Although nausea and vomiting during pregnancy are considered to be normal, symptoms may range from women’s discomfort to medical abortion (9). Consequently, dehydration, starvation, hospitalization, hypoglycemia, hypopotassemia, or even esophagus perforation or medical abortion may occur. However, these symptoms are known to vary individually (7). In our case, while there are many different therapies described in the literature, we used a treatment with mirtazapine, an antidepressant, for a very severe case of hyperemesis gravidarum. The reason for choosing mirtazapine for our patient was that it was shown in the relevant literature to be effective against hyperemesis gravidarum (2,13-15), and our patient benefited from the mirtazapine treatment as had been expected in the light of the literature. What distinguished our case from previous reports was the presence of relatively severe case indicators such as the development of esophageal perforation and ketonuria in a normoglycemic patient, and the suggestion of medical abortion. However, we think that with mirtazapine treatment, the patient’s symptoms receded faster than expected. The most likely mechanism of action for a successful treatment of hyperemesis gravidarum with mirtazapine may be blocking the 5HT3 receptor, similar to the antiemetic ondansetron (16,17).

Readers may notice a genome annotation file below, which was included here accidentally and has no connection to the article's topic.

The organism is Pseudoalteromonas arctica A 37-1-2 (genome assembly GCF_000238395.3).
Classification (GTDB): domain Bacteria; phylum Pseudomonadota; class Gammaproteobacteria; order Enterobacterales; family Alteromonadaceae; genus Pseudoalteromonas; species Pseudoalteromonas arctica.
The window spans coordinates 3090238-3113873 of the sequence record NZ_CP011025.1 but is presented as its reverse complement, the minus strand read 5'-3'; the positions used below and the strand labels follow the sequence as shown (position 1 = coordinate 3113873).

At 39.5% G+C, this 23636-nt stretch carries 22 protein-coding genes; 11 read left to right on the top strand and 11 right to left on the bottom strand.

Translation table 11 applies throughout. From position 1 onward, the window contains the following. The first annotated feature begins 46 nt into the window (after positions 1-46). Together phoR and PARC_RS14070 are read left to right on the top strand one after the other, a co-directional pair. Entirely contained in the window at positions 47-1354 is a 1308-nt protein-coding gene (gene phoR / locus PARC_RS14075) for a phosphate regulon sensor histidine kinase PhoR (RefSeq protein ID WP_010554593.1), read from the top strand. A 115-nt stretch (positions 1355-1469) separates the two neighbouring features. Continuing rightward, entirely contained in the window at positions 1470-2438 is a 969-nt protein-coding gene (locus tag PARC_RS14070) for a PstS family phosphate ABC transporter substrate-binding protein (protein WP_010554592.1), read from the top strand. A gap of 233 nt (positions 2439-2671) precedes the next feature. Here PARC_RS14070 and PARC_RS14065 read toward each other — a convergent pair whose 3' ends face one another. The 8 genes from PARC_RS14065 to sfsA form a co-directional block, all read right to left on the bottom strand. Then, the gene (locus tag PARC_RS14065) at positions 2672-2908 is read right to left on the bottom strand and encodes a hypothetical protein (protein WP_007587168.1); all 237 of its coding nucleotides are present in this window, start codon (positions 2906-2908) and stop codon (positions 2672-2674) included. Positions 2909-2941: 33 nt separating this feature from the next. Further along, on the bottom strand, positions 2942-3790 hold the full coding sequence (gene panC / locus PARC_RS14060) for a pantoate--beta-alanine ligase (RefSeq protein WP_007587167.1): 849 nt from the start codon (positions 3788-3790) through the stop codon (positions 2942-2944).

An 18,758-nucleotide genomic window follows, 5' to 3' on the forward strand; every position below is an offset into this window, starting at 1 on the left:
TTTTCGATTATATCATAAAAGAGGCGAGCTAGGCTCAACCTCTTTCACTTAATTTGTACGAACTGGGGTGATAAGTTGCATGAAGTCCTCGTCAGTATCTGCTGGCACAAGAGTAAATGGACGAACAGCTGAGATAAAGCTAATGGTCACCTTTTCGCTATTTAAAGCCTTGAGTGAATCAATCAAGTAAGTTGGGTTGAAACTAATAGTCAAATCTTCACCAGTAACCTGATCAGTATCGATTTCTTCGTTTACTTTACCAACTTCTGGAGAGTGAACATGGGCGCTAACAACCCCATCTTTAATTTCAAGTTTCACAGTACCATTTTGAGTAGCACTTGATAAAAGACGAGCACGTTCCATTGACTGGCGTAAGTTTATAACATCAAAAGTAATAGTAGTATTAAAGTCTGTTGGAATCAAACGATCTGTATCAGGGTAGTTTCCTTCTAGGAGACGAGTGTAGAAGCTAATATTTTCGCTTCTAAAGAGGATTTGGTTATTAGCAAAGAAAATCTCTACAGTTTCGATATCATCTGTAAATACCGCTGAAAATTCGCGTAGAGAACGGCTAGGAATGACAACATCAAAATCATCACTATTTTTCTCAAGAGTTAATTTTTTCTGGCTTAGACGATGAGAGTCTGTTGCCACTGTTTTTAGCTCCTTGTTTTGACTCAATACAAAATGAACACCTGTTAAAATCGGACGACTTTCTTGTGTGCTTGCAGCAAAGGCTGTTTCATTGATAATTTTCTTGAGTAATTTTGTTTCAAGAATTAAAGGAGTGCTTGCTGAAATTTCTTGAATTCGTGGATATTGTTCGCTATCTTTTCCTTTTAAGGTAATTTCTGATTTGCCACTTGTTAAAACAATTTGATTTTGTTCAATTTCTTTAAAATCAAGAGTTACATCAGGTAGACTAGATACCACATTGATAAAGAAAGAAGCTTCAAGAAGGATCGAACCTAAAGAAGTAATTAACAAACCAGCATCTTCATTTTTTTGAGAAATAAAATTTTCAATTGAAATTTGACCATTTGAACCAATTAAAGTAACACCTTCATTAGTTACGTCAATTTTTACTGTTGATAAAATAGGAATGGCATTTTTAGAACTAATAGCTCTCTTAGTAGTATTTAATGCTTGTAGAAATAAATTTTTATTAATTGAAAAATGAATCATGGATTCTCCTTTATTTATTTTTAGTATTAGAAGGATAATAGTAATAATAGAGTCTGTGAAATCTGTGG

Another reason for choosing mirtazapine in our case was that this substance does not cause intrauterine fetal loss after the first trimester. There was no risk of teratogenicity and there were no developmental differences compared to controls (12). In addition, mirtazapine may be therapeutic for the psychological effects of pregnancy and hyperemesis gravidarum (14). Ondansetron tried in our patient to achieve 5HT3 receptor blockade was ineffective for hyperemesis gravidarum, whereas mirtazapine was found to be effective. Psychological factors such as anxiety and depression may play a role in the pathogenesis and prevention of hyperemesis. Therefore, considering the effect of psychological factors in the treatment of hyperemesis, mirtazapine with additional 5-HT1a-stimulation may be selected to outperform selective 5HT3-receptors (18).